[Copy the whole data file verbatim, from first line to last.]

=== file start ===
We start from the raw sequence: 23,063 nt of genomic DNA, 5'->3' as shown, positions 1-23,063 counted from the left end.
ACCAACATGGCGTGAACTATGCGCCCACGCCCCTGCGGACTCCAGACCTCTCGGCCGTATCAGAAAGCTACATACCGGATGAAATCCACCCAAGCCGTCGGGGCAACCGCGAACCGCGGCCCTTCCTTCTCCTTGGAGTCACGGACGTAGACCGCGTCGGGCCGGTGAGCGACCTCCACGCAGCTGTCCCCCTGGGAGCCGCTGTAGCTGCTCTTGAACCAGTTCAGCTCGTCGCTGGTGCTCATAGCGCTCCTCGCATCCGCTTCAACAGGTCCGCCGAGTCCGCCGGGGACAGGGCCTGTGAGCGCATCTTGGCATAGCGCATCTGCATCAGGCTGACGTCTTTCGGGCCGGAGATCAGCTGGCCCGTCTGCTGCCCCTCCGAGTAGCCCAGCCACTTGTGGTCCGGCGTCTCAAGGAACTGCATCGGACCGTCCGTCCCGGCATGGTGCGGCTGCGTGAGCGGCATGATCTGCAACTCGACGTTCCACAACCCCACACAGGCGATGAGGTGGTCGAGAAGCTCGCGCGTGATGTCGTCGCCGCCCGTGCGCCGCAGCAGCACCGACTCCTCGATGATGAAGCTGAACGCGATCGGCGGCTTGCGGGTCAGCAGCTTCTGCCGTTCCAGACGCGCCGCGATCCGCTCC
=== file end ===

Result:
We start from the raw sequence: 23,063 nt of genomic DNA, 5'->3' as shown, positions 1-23,063 counted from the left end.
ACCAACATGGCGTGAACTATGCGCCCACGCCCCTGCGGACTCCAGACCTCTCGGCCGTATCAGAAAGCTACATACCGGATGAAATCCACCCAAGCCGTCGGGGCAACCGCGAACCGCGGCCCTTCCTTCTCCTTGGAGTCACGGACGTAGACCGCGTCGGGCCGGTGAGCGACCTCCACGCAGCTGTCCCCCTGGGAGCCGCTGTAGCTGCTCTTGAACCAGTTCAGCTCGTCGCTGGTGCTCATAGCGCTCCTCGCATCCGCTTCAACAGGTCCGCCGAGTCCGCCGGGGACAGGGCCTGTGAGCGCATCTTGGCATAGCGCATCTGCATCAGGCTGACGTCTTTCGGGCCGGAGATCAGCTGGCCCGTCTGCTGCCCCTCCGAGTAGCCCAGCCACTTGTGGTCCGGCGTCTCAAGGAACTGCATCGGACCGTCCGTCCCGGCATGGTGCGGCTGCGTGAGCGGCATGATCTGCAACTCGACGTTCCACAACCCCACACAGGCGATGAGGTGGTCGAGAAGCTCGCGCGTGATGTCGTCGCCGCCCGTGCGCCGCAGCAGCACCGACTCCTCGATGATGAAGCTGAACGCGATCGGCGGCTTGCGGGTCAGCAGCTTCTGCCGTTCCAGACGCGCCGCGATCCGCTCC